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JUST FOR LAUGHS: Nick Offerman at the Vic Theatre

PARKS AND RECREATION -- Pictured: Nick Offerman as RSwans-- NBC Photo: Mitchell Haaseth
FOR EDITORIAL USE ONLY -- DO NOT RE-SELL/DO

PARKS AND RECREATION -- Pictured: Nick Offerman as Ron Swanson -- NBC Photo: Mitchell Haaseth FOR EDITORIAL USE ONLY -- DO NOT RE-SELL/DO NOT ARCHIVE

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Updated: June 14, 2012 9:43PM



When Nick Offerman isn’t playing the role of Libertarian parks department director Ron Swanson on NBC’s hit sitcom “Parks and Recreation,” chances are you’ll find the Minooka, Ill., native and University of Illinois at Urbana-Champaign grad holed up at his tricked-out L.A. woodworking shop. That’s where he was recently, when he spoke in advance of his solo appearance as a sometimes singing “humorist” at this year’s TBS Just for Laughs festival.

Taking a break from crafting a “full-on t—s” canoe for his friend Jimmy, Offerman mused about his dual trades.

“The acting thing is definitely taking up the lion’s share of my life right now,” he said, “because just in the last couple years I’m finally getting the kind of big opportunities I’ve always craved. But the wood shop is the more constant lifestyle. It’s what I always come back to. And I think as I get older the balance will shift back to more shop time and maybe one or two films a year or a theater piece.”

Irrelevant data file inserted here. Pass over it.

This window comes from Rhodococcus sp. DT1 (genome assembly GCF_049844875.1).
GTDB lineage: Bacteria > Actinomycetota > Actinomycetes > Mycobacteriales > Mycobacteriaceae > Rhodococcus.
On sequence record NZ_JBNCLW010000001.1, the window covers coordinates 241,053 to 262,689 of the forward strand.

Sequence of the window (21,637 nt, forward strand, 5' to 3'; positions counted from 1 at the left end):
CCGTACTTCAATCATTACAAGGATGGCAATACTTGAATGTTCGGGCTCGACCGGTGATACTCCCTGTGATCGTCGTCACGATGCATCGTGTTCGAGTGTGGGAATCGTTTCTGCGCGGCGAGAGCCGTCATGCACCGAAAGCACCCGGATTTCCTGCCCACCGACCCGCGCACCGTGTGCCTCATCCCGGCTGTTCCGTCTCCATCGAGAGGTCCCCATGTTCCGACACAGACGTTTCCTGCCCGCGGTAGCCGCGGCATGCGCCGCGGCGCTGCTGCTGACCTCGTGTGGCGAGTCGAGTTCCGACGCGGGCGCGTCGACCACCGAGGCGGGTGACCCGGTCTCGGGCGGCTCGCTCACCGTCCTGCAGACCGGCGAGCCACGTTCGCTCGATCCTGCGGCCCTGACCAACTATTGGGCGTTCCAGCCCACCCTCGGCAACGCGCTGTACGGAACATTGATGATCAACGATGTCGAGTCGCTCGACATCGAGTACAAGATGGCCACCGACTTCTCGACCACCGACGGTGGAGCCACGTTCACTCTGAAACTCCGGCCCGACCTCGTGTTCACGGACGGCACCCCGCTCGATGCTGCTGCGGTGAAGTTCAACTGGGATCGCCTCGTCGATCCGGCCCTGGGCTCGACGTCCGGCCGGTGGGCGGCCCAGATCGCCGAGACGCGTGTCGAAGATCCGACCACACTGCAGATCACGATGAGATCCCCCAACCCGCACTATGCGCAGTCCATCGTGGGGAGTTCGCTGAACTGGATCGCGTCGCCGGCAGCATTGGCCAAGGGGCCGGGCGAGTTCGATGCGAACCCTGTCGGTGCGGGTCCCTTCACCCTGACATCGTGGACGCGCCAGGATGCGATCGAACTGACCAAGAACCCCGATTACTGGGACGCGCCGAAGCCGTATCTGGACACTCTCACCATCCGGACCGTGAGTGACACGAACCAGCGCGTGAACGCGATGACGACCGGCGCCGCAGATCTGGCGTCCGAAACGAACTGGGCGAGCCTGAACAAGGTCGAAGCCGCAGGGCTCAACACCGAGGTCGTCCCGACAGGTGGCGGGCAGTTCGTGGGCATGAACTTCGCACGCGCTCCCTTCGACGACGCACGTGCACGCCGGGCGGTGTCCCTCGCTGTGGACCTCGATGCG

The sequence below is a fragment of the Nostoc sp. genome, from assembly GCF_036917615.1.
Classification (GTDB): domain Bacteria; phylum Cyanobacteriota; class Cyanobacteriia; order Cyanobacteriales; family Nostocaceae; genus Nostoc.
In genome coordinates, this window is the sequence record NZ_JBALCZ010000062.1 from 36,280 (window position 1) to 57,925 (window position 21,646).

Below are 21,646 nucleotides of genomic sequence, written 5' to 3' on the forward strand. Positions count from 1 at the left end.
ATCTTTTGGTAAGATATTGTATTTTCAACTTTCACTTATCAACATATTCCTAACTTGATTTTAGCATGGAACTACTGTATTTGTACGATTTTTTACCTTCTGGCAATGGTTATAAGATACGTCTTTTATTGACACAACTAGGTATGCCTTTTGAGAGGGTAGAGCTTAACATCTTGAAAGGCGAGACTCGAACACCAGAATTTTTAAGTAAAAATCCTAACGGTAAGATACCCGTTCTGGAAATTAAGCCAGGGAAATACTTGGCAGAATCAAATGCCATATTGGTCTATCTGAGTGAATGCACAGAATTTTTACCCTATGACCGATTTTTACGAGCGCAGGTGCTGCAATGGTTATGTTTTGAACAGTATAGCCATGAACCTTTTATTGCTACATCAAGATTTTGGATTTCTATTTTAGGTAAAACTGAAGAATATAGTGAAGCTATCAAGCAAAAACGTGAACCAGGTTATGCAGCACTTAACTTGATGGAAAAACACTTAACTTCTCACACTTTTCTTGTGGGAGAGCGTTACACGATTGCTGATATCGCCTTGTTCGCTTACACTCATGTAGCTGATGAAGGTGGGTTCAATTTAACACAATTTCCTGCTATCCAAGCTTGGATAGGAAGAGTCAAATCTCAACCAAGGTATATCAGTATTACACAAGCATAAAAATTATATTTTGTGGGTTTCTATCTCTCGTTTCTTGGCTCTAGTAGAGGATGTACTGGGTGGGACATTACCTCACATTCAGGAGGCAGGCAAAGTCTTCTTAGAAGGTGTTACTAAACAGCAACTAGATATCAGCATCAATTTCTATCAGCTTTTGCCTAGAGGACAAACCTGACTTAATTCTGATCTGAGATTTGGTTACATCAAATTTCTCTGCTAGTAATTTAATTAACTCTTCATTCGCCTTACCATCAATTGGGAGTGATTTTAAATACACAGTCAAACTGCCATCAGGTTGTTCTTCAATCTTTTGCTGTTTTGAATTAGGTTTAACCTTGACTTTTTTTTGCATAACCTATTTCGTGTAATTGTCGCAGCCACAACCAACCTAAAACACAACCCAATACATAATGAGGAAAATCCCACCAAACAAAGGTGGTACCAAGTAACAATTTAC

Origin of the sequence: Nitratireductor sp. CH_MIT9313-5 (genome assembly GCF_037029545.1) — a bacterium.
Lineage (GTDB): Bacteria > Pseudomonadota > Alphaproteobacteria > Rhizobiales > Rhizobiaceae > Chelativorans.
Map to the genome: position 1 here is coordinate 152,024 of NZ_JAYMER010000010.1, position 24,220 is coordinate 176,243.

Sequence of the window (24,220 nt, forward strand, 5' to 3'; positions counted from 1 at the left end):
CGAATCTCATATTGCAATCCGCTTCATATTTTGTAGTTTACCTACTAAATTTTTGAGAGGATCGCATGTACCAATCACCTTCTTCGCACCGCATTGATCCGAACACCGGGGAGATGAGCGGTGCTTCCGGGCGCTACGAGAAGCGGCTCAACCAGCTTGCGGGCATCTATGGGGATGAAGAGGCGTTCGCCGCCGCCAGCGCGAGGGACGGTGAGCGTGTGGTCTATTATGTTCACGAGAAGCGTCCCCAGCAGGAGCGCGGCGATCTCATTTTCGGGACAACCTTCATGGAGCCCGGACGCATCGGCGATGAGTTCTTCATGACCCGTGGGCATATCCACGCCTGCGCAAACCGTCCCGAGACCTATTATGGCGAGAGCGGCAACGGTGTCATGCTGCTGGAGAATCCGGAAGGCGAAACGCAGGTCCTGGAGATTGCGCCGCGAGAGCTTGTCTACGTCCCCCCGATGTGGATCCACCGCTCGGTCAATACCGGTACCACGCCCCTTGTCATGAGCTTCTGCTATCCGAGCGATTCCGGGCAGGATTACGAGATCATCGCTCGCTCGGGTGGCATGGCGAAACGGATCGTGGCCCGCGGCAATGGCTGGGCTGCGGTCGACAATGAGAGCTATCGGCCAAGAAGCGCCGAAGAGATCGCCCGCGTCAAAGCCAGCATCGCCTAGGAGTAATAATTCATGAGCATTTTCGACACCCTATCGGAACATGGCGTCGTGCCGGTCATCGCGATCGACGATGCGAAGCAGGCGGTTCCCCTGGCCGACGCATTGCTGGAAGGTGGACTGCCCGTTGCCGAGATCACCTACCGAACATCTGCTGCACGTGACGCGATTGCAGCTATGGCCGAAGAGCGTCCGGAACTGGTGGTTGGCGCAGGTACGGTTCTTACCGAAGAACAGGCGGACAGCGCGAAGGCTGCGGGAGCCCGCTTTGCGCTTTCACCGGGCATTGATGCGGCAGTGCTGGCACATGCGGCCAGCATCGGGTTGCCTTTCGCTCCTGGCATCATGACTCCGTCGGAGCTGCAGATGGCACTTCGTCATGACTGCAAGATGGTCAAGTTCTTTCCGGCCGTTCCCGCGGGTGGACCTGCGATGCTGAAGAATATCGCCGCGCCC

It’s been a couple of decades since he first delved into carpentry as the co-founder and technical director/head scenery builder for Chicago’s Defiant Theatre Company. While squatting at and working out of a warehouse space on North Avenue near Clybourn, Offerman recalled, he “lived like an absolute king on pennies.” During that same period he befriended his “Parks” co-star Amy Poehler, a formerly Chicago-based improviser.

“We were a bunch of youngsters from central Illinois, by and large, with an unrelenting passion for theater,” Offerman said of his Defiant mates. “And so we sacrificed so many creature comforts to see that our shows saw the light of day. For a few years there, we were living on a burrito and a cup of coffee and three pints of beer a day. And if something had to be sacrificed, it was the burrito.”

Incidentally, his JFL show includes some “minor nudity.”

“But I don’t want to give any spoilers on that front,” Offerman said coyly. “I’ve still got tickets to sell.”

“Nick Offerman: American Ham,” June 16, 7:30 p.m. (sold out) and 10 p.m., the Vic Theatre, 3145 N. Sheffield; tickets, $35. Call (773) 472-0449, victheatre.com.

—Mike Thomas



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